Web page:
Thursday, October 29, 2009

Happy Anniversary A&P!

By Judy Chamberlain

During a recent trip to the A & P, I purchased some house blend coffee that came in a commemorative tin. The can’s copy heralds the dates 1859-2009 because the self-service chain is celebrating 150 years of service. The photo imprinted on the can reminded me of the small and simple A & P we once frequented, and the date triggered my memory back to 1960, when the new A & P supermarket finally opened its doors.

According to its website, nearly 150 years ago The Great American Tea Company opened a store on Vesey Street in New York City and began selling tea, coffee and spices at value prices. Soon stores sprang up all around the metropolitan area and salesmen took their wares on the road in horse-drawn carriages bound for New England, the mid-west and the south. In 1869 the Company was renamed The Great Atlantic & Pacific Tea Company, in honor of the first transcontinental railroad and hopes of expanding across the continent.

The original Great Atlantic & Pacific Tea Company in Hastings began selling groceries in the 1920s, and it was located on the west side of Warburton Avenue. Although I don’t remember much about the interior at this location, I do remember the strong aroma of coffee that wafted from a large coffee grinder that was located near the cash register. And I also remember the pincers, a long handled device that the clerks used to manipulate and grab items off the top shelves, Although the A & P was generally self-service, both the grinder and the pincers required an assistant’s help; watching these tools in operation made going to the grocery store a more interesting experience.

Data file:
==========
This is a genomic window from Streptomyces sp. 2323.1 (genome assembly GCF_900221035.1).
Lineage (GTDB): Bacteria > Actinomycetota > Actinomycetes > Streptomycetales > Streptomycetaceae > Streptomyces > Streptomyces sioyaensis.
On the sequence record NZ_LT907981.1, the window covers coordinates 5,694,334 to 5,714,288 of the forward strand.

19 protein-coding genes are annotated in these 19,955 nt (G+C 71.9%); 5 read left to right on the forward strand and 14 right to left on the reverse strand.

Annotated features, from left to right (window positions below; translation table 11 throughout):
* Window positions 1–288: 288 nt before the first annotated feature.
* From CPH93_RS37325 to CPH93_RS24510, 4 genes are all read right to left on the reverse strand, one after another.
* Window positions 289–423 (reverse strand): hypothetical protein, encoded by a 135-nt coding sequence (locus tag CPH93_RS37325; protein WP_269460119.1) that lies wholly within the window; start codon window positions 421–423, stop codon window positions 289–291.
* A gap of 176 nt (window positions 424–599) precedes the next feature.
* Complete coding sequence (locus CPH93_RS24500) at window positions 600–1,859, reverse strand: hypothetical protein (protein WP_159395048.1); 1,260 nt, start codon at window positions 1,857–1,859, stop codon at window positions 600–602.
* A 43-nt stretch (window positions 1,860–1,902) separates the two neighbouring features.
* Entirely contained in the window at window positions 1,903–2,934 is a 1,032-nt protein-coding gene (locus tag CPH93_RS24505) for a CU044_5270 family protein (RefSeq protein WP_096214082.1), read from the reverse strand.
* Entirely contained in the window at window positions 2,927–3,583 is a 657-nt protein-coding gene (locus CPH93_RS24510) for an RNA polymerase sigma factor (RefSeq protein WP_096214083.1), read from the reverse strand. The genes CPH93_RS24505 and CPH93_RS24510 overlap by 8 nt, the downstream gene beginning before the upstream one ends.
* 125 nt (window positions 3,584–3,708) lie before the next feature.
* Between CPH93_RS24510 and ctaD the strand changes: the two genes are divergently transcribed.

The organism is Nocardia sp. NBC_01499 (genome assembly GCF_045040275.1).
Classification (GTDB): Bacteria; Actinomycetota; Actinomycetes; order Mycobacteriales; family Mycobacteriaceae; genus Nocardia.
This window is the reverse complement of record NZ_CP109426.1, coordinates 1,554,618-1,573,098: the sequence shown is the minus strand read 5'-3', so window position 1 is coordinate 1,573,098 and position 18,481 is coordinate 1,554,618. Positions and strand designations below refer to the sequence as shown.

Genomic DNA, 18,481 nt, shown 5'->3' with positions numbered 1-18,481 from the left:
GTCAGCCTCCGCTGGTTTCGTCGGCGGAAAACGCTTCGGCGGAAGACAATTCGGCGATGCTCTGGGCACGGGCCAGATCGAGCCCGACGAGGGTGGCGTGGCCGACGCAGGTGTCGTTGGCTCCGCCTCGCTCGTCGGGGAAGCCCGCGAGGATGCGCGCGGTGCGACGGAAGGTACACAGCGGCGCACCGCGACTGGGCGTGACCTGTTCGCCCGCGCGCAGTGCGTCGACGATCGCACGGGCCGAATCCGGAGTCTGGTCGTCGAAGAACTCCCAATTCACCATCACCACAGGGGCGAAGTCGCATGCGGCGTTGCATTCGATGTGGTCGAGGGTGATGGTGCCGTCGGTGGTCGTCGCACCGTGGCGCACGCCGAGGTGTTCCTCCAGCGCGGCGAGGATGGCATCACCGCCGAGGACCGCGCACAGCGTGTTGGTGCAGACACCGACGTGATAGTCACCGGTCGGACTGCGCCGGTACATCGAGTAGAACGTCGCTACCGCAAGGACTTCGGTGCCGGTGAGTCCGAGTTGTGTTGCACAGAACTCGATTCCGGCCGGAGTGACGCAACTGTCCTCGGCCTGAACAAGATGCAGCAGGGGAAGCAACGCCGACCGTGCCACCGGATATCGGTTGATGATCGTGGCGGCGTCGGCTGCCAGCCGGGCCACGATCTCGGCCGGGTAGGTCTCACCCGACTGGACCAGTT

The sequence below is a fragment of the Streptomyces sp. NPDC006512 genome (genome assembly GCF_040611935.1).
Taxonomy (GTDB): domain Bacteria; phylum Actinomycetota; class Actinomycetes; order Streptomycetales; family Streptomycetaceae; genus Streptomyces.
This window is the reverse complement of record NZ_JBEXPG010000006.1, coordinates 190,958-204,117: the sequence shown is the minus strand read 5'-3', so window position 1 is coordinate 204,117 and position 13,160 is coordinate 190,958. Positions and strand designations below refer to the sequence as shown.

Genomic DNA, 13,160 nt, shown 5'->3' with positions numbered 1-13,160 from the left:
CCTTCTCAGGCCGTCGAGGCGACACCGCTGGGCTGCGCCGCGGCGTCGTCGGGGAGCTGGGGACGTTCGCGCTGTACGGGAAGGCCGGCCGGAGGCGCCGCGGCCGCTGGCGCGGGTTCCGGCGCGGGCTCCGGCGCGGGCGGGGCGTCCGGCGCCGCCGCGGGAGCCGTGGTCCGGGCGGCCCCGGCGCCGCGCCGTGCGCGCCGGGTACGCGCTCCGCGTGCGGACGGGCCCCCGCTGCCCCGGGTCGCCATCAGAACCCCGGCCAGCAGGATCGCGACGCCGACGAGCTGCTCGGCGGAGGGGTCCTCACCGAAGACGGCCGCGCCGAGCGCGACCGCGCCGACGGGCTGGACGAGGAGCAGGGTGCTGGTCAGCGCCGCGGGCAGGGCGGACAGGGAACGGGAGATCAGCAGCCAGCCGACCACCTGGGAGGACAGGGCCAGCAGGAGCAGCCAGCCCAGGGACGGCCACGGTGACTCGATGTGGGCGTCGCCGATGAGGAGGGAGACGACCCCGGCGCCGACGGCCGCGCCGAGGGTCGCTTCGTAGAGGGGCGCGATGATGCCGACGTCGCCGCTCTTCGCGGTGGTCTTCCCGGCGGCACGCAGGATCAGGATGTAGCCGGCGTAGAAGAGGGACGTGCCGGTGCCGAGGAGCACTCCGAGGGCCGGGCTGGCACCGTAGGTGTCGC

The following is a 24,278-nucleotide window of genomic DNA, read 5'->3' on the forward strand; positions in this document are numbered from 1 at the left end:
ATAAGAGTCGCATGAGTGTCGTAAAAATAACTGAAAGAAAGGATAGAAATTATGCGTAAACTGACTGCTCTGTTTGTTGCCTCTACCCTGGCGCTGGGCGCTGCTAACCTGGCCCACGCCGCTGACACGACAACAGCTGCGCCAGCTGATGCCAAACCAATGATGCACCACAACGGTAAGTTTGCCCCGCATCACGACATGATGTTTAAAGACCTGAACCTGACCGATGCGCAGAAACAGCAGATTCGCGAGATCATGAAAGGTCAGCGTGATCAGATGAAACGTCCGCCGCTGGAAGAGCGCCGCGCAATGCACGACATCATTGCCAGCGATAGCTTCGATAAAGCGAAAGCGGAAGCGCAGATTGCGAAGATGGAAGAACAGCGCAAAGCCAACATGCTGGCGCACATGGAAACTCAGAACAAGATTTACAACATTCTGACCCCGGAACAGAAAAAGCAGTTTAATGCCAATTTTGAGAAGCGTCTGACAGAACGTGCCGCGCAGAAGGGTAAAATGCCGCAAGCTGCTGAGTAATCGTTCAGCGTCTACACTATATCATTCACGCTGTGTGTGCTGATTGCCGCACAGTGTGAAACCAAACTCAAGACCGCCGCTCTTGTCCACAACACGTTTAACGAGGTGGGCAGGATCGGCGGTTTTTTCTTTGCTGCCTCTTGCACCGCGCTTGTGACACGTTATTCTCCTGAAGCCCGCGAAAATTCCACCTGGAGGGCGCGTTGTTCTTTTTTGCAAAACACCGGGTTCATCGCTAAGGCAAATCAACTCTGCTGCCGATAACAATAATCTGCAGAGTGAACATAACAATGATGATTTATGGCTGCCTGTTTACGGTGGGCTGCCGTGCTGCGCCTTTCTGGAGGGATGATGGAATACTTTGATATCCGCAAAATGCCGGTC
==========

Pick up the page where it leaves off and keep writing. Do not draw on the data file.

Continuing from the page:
Two photographs of Warburton Avenue from 1936 spliced together show the Great Atlantic and Pacific Tea Company's first home on the west side of Warburton Avenue, in the spot occupied today by Hastings Coin Laundry.

Many years of discussion and review went into building a modern supermarket in Hastings. It started in 1955 with a proposal by A & P to build on the site of the former Chrystie estate flower and vegetable gardens at the corner of Main Street and Broadway. It was a hot topic for debate, and differences in opinion escalated into a great supermarket battle that divided residents. Was the convenience of having groceries, meats, produce, baked goods, health and beauty aides, and other household items under one roof, worth the traffic and congestion that would result? Other sites were considered, but the supermarket was finally built on the originally proposed lot.